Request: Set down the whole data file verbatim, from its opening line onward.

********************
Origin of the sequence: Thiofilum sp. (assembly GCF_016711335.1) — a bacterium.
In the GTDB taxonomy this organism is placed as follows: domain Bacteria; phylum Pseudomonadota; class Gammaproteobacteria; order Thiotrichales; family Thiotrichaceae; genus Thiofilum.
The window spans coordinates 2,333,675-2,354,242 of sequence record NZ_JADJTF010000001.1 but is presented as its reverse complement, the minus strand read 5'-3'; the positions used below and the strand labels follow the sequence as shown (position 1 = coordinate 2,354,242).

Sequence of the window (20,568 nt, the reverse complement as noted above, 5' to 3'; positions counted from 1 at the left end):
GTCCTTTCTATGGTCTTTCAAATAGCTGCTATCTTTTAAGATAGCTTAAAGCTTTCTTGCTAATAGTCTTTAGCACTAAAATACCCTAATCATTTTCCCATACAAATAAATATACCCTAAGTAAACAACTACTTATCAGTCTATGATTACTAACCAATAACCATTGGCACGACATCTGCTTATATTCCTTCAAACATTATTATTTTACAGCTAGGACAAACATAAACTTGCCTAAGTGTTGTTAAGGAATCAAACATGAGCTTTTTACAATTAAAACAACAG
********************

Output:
Origin of the sequence: Thiofilum sp. (assembly GCF_016711335.1) — a bacterium.
In the GTDB taxonomy this organism is placed as follows: domain Bacteria; phylum Pseudomonadota; class Gammaproteobacteria; order Thiotrichales; family Thiotrichaceae; genus Thiofilum.
The window spans coordinates 2,333,675-2,354,242 of sequence record NZ_JADJTF010000001.1 but is presented as its reverse complement, the minus strand read 5'-3'; the positions used below and the strand labels follow the sequence as shown (position 1 = coordinate 2,354,242).

Sequence of the window (20,568 nt, the reverse complement as noted above, 5' to 3'; positions counted from 1 at the left end):
GTCCTTTCTATGGTCTTTCAAATAGCTGCTATCTTTTAAGATAGCTTAAAGCTTTCTTGCTAATAGTCTTTAGCACTAAAATACCCTAATCATTTTCCCATACAAATAAATATACCCTAAGTAAACAACTACTTATCAGTCTATGATTACTAACCAATAACCATTGGCACGACATCTGCTTATATTCCTTCAAACATTATTATTTTACAGCTAGGACAAACATAAACTTGCCTAAGTGTTGTTAAGGAATCAAACATGAGCTTTTTACAATTAAAACAACAG